Although not necessary for diagnosis, measurement of antiviral or antibacterial antibodies may confirm an association.

Measurement of potassium, phosphate, and porphyrin metabolism products may help exclude alternative diagnoses in atypical cases.

Some critically ill patients with AIDP develop the syndrome of inappropriate antidiuretic hormone (SIADH) with associated hyponatremia and reduced serum osmolarity.

Additionally, liver enzymes sometimes are elevated in AIDP.

If intravenous immunoglobulin (IVIg) therapy is anticipated in noncritical cases, immunoglobulin A (IgA) levels should be drawn before treatment.

Urine tests

Urine tests to exclude heavy metal intoxication may be necessary in some patients.

Stool cultures

Stool cultures may confirm C jejuni enteritis. Patients with this condition may have a more aggressive course and a slightly worse prognosis.

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Imaging Studies

Imaging is seldom necessary for diagnosing acute inflammatory demyelinating polyneuropathy, but it may be necessary to exclude alternative diagnoses and to monitor critically ill patients.

MRI of the spine is sometimes necessary to rule out spinal cord and/or nerve root processes that mimic AIDP.

  • Nerve root, cauda equina, or cranial nerve enhancement is observed sometimes on T1-weighted, gadolinium-contrasted scans. This can help diagnose some atypical cases.
  • Cytomegalovirus radiculitis, meningeal carcinomatosis, lymphomatosis, and sarcoidosis may have similar MRI findings.

Chest radiography in children may reveal a pattern that is consistent with mycoplasmal pneumonia. Additionally, chest and abdominal radiography may be necessary in critically ill patients to evaluate for possible pneumonia and ileus.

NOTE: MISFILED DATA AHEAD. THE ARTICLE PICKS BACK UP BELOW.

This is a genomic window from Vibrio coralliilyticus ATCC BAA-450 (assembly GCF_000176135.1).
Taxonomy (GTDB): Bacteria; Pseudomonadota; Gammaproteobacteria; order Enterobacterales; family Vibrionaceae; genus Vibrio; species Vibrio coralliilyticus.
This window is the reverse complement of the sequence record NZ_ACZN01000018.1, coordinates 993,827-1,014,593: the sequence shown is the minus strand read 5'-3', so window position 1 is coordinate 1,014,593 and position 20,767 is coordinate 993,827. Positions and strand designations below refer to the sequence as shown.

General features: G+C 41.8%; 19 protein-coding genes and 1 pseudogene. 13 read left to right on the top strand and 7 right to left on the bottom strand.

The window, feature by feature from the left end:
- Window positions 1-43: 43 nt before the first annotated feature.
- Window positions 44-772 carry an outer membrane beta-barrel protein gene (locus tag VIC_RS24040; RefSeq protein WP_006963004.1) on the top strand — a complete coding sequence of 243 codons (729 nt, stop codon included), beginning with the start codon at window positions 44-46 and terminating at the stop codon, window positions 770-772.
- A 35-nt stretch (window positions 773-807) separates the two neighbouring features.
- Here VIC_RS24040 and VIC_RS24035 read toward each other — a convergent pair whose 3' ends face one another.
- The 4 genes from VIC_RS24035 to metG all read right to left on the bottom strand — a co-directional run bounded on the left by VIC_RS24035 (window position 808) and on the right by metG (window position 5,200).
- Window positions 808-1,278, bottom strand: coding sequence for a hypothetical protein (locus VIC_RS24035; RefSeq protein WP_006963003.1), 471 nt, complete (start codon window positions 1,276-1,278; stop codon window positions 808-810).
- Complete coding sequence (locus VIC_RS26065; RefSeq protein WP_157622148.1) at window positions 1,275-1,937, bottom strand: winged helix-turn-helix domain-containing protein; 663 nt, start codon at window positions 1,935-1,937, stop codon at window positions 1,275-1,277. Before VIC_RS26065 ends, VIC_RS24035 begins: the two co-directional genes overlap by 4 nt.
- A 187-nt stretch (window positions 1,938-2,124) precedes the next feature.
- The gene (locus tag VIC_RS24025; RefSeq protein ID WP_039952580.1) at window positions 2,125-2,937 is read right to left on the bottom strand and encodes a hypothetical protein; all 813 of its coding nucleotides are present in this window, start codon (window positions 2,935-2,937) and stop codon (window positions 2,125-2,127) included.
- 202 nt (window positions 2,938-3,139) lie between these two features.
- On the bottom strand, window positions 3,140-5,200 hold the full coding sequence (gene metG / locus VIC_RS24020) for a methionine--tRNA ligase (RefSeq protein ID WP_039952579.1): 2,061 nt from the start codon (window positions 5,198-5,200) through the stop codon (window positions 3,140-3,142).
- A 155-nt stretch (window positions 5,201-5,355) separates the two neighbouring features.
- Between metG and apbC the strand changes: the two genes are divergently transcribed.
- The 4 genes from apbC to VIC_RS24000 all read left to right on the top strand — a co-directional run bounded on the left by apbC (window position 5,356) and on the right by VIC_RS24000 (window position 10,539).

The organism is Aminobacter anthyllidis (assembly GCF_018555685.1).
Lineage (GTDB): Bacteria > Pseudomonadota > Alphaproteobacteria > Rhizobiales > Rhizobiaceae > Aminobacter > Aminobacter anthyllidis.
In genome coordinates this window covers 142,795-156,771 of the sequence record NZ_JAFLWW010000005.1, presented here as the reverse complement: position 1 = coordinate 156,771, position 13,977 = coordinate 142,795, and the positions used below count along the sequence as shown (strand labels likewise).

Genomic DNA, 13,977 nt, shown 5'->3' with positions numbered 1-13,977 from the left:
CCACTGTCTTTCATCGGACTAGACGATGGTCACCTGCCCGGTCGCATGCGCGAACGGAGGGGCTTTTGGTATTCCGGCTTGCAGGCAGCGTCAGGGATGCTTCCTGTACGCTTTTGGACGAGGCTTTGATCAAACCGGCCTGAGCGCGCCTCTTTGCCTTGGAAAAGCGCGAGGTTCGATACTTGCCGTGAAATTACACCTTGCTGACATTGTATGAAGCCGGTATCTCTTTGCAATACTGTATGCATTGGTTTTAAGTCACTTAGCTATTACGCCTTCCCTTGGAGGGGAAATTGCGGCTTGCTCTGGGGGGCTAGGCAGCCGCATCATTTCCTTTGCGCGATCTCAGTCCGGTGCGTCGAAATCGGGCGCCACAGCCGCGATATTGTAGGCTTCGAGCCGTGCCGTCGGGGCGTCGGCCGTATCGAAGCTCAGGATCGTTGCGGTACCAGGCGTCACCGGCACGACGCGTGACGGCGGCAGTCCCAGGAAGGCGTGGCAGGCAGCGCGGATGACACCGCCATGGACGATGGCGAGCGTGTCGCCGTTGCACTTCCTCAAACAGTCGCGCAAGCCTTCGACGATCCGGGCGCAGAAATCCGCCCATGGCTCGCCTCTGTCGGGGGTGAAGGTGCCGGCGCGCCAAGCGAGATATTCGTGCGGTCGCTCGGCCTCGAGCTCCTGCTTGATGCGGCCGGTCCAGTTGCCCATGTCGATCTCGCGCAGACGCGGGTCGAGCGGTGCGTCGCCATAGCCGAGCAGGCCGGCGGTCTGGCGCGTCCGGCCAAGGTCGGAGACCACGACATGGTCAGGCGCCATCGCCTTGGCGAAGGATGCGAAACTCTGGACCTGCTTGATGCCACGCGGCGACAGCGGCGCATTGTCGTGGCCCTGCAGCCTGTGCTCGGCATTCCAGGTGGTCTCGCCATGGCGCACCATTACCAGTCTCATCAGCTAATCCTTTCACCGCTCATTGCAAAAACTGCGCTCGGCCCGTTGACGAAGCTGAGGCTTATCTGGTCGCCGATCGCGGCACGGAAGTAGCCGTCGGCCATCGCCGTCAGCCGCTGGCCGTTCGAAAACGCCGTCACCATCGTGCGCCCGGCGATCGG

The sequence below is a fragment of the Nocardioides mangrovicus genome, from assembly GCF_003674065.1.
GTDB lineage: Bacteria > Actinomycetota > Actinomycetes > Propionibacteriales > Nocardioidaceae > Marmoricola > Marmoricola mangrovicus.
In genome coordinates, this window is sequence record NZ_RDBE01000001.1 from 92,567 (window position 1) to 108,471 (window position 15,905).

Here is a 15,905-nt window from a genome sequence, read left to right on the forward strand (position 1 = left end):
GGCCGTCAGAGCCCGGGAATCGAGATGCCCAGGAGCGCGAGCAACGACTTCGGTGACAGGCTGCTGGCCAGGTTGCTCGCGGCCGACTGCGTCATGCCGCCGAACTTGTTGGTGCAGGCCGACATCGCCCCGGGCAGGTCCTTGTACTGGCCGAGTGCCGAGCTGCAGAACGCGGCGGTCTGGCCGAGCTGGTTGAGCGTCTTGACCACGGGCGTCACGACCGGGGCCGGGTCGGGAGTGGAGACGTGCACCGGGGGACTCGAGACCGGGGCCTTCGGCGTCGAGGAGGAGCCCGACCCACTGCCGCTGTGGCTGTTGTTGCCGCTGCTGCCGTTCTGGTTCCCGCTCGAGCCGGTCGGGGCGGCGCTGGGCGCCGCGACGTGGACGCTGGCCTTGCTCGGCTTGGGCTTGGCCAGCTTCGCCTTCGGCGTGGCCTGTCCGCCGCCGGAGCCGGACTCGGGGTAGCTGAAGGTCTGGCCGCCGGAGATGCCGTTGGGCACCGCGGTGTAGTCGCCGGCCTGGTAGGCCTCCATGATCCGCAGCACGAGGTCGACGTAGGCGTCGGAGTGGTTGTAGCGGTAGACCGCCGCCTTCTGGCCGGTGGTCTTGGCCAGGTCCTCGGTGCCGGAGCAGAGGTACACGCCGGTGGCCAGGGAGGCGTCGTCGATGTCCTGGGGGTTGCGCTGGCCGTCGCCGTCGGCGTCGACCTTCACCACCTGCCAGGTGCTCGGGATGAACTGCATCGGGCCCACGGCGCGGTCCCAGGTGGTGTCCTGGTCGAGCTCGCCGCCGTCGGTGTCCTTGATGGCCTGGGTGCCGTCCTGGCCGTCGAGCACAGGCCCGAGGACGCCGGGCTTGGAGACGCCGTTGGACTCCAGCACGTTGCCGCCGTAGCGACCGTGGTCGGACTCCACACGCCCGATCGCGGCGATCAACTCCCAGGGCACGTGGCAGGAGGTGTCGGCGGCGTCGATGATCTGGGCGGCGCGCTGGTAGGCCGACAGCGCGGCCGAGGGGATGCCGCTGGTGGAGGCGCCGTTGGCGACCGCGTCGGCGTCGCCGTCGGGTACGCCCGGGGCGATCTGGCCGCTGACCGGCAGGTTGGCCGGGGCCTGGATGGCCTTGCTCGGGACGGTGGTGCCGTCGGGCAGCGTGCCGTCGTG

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Other Tests

Electrodiagnostic testing is always necessary to confirm the diagnosis of acute inflammatory demyelinating polyneuropathy.

Nerve conduction studies (NCS) can document demyelination, the hallmark of acute inflammatory demyelinating polyradiculoneuropathy. Early on, findings of NCS studies are often normal. However, 90% are abnormal within 3 weeks of symptom onset.

Patients who meet 3 of the 4 NCS criteria listed below have a clear primary demyelinating neuropathy, although patients who meet fewer than 3 criteria still may have AIDP. Severe slowing of conduction velocities may be more consistent with chronic inflammatory demyelinating polyneuropathy (CIDP). Details of electrodiagnostic criteria are provided in Cornblath.[13]

  • Reduced conduction velocity
  • Conduction block or abnormal dispersion
  • Prolonged distal latencies
  • Prolonged F-waves